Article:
Description of CBT

Cognitive Behavior Therapy has two primary components: Cognitive Therapy and Behavior Therapy.


Cognitive Therapy refers to an approach pioneered by Albert Ellis (Rational Emotive Behavior Therapy) and Aaron Beck (Cognitive Therapy) in the 1960s. Cognitive therapy is based upon a theory of emotion known as appraisal theory. Appraisal theory suggests that individuals experience emotional reactions based upon how they appraise, or interpret, situations and events in their lives. Thus, to change chronic negative emotional states such as anxiety or depression, in cognitive therapy, clients learn how to recognize and modify the thinking patterns that are causing and maintaining them. These thinking patterns often become so automatic that they are typically out of our awareness, and thus it takes some work to even identify them. One of the major strategies of cognitive therapy is "logical analysis" wherein clients learn how to analyze these thoughts using principles of logic, and when distortions are identified, replace the negative automatic thoughts with more realistic, less emotionally charged, thoughts. Over time these new thoughts can replace the old ones. For a detailed description of cognitive therapy, appraisal theory, and emotions click here.


Behavior Therapy focuses on isolating specific behaviors the client wants to change and uses strategies, based upon learning theory, to achieve that goal. Specific techniques are used to control or even eliminate undesired behaviors. Strategies that fall into the category of behavior therapy include: exposure (desensitization) for phobias, assertiveness training, social skills training, behavioral activation to increase positive events in a persons life, relaxation training, sleep hygiene.


While almost everyone receives some combination of cognitive and behavioral treatment strategies, other approaches are incorporated within the treatment plan when appropriate. Since CBT has clearly established its efficacy as a treatment approach for emotional disorders, clinical researchers have been able to develop modifications and additions to traditional CBT in order to make these treatments even more effective. These additional treatment approaches (see below), when appropriate, are typically incorporated within the standard CBT approach.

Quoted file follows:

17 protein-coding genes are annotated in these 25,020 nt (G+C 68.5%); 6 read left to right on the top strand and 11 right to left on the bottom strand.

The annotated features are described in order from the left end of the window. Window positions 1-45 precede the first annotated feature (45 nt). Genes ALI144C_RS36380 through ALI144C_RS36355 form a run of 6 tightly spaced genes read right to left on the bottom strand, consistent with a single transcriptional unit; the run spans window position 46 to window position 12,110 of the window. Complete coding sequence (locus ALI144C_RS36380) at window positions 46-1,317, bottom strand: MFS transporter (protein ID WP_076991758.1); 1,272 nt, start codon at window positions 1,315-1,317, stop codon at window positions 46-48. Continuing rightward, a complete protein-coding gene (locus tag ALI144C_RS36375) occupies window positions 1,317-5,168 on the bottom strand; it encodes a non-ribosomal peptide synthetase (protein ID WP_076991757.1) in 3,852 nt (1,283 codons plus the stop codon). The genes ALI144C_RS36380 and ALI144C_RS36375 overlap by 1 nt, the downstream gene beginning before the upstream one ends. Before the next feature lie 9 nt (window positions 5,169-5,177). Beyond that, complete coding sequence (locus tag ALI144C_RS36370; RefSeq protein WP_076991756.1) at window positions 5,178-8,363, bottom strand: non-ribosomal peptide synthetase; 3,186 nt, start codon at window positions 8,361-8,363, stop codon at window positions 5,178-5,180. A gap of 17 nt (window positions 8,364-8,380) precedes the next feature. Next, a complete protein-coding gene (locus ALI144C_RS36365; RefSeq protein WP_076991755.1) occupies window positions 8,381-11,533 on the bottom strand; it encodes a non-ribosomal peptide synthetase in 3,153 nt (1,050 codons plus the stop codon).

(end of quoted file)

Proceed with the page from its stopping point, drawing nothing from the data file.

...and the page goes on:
Schema Focused CBT

Schema Focused Therapy, a form of cognitive therapy, was developed by Dr. Jeffrey Young to deal more effectively with lifelong problems which are seen as a result of negative core beliefs (schemas) about oneself and/or others. These negative schema include fears of abandonment and rejection, feelings of social alienation, mistrust of others, feelings that nothing one accomplishes is ever good enough, the belief that one is inherently flawed, feeling overly dependent upon others, constant feeling vulnerable, etc. Compared to standard cognitive therapy, schema focused therapy looks more deeply into childhood origins of problems and relies on more imagery and emotive techniques to bring about change.

Compassion Focused CBT (CFT)

The central therapeutic technique of CFT, developed primarily by Paul Gilbert, is compassionate mind training, which teaches the skills and attributes of compassion. Compassion focused therapy is especially appropriate for people who have high levels of shame and self-criticism and who have difficulty in feeling warmth toward, and being kind to, themselves or others. Such problems of shame and self-criticism are often rooted in a history of abuse, bullying, neglect, and/or lack of affection in the family.

Acceptance/Mindfulness-Based CBT (MBCT)

Mindfulness- and acceptance-based strategies focus on becoming aware of all incoming thoughts and feelings and accepting them rather than reacting to them. This process is known as decentering and aids in disengaging from negative thought patterns such as self-criticism, rumination, or anxious thinking. The goal of MBCT is to interrupt these automatic processes and teach individuals to focus less on reacting to incoming stimuli, and instead accepting and observing them without judgment. This mindfulness practice allows the participant to notice when automatic processes are occurring and to alter their reaction to be more of a reflection. A basic tenet of this model is the notion that difficult situations and emotions are a part of life and by rigidly controlling them, or avoiding them, will actually lead to more difficulty. Thus, the emphasis is on fully experiencing negative thoughts and feelings as a way to ultimately move forward with one's life.


There are hundreds of research studies demonstrating that Cognitive Therapy is an effective treatment. For many disorders, Cognitive Therapy is a more effective treatment than other forms of psychotherapy and equivalent to medication. In a recent review of Empirically Supported Treatments by the American Psychological Association's Division of Clinical Psychology, Task Force on Psychological Interventions, cognitive behavioral interventions were by far the most common to qualify as empirically supported.


National Institute of Health: Anxiety

National Institute of Health: Depression

For more information about Cognitive Therapy and the treatment of specific disorders/problems:

For more information about Anxiety Disorders and Depression: